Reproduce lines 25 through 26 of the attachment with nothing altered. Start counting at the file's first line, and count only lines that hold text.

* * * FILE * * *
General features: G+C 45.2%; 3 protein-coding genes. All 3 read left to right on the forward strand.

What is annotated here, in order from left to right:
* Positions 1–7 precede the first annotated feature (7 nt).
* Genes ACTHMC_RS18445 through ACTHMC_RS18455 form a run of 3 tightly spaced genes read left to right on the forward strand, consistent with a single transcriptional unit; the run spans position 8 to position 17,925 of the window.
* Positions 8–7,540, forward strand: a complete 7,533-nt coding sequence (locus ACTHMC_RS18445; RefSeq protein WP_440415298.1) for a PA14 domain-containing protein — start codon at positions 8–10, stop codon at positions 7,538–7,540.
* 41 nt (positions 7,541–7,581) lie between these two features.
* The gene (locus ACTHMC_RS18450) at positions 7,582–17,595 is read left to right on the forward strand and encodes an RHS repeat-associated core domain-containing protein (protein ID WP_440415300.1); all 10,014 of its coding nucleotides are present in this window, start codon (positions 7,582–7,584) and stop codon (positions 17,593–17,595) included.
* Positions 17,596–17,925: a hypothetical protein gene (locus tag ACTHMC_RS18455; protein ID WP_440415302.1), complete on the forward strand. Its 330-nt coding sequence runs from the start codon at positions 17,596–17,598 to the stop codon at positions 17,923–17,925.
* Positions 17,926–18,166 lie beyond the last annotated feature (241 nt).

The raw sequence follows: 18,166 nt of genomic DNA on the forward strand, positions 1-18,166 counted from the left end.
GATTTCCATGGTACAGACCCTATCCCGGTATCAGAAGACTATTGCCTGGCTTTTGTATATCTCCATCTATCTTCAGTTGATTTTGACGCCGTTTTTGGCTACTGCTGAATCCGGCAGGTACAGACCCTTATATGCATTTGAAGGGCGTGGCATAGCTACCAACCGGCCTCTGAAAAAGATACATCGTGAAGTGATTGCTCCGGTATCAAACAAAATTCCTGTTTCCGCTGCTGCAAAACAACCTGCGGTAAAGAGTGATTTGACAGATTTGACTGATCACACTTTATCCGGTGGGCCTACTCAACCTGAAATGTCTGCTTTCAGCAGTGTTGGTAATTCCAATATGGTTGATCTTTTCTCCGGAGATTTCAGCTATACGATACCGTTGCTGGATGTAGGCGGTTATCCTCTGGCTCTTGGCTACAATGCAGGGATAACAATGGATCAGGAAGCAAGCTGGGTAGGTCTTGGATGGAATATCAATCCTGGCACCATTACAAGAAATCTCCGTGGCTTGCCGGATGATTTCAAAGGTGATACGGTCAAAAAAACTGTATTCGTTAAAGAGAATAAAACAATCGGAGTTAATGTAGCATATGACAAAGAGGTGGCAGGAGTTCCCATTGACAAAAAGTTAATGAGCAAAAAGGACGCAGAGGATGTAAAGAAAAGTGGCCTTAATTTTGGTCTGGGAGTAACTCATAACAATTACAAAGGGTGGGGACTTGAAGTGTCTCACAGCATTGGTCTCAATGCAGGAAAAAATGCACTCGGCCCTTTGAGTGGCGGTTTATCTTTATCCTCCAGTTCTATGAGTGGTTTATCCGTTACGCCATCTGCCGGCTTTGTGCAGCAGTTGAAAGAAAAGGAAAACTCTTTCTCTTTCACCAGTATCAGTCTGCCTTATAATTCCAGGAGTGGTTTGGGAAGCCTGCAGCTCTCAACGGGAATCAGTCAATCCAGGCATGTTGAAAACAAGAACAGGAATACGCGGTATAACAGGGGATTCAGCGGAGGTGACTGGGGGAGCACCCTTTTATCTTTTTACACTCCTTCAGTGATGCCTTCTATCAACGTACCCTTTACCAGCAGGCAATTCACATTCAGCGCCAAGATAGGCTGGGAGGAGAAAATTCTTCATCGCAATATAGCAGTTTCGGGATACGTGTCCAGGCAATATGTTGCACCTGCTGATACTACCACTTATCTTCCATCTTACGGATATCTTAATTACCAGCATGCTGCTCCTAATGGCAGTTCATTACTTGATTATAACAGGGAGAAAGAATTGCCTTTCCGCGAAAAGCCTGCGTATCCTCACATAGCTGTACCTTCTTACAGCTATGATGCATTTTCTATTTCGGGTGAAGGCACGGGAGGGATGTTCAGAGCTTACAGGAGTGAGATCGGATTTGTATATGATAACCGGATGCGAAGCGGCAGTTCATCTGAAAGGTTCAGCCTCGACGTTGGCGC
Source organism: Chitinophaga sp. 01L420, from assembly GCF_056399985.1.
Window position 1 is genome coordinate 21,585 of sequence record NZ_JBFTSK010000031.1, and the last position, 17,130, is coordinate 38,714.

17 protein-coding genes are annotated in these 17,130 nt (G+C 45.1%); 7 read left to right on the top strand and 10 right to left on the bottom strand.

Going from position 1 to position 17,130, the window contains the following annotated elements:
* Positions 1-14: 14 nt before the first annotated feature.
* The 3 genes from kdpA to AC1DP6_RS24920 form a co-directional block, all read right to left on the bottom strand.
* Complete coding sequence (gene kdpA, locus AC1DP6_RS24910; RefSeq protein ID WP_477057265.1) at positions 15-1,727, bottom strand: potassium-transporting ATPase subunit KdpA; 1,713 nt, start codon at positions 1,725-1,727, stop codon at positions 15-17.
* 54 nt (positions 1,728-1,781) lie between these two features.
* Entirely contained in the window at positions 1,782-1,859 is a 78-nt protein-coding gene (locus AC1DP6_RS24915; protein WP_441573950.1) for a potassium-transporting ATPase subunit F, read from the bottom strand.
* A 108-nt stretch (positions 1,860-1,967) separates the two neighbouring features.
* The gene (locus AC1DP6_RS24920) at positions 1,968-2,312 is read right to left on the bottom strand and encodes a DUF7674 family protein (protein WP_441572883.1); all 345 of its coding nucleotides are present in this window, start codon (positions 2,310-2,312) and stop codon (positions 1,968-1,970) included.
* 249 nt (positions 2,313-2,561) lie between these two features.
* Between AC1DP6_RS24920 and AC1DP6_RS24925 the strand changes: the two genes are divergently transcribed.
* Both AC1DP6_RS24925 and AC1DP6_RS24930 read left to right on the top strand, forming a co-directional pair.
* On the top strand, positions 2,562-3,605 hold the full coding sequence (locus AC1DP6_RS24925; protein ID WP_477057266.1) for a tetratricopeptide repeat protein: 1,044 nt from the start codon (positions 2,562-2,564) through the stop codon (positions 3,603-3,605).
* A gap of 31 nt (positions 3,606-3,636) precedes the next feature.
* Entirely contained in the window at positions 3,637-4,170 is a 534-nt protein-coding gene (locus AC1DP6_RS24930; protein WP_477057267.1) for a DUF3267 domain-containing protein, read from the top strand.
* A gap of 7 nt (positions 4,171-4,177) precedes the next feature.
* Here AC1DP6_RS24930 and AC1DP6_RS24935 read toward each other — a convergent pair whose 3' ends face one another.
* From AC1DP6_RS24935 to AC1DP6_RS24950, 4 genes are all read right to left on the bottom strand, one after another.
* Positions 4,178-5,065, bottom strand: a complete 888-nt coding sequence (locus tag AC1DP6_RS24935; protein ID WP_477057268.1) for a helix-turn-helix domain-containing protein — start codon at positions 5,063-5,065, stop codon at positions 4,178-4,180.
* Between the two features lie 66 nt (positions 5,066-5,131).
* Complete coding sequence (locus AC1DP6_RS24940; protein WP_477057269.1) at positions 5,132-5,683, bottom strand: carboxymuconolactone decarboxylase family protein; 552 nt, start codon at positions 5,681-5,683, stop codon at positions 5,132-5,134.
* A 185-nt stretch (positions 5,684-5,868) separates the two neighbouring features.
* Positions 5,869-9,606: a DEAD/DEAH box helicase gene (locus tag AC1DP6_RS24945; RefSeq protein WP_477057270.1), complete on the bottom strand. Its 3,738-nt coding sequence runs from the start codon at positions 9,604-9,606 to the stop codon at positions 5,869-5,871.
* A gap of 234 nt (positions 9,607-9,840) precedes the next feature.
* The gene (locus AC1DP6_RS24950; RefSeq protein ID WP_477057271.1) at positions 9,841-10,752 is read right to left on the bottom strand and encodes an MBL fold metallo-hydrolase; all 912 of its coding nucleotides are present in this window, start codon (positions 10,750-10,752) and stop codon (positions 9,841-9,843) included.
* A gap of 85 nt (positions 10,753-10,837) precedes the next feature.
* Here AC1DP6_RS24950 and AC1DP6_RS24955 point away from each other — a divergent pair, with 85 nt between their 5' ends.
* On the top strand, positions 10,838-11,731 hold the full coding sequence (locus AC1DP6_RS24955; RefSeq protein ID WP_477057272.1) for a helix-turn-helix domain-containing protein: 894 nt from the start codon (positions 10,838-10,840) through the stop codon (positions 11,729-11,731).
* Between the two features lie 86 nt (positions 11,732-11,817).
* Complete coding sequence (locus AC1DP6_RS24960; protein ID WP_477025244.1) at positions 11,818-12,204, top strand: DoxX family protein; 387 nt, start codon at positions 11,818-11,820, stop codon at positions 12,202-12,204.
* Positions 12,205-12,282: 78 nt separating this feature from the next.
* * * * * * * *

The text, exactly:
* Both AC1DP6_RS24925 and AC1DP6_RS24930 read left to right on the top strand, forming a co-directional pair.
* On the top strand, positions 2,562-3,605 hold the full coding sequence (locus AC1DP6_RS24925; protein ID WP_477057266.1) for a tetratricopeptide repeat protein: 1,044 nt from the start codon (positions 2,562-2,564) through the stop codon (positions 3,603-3,605).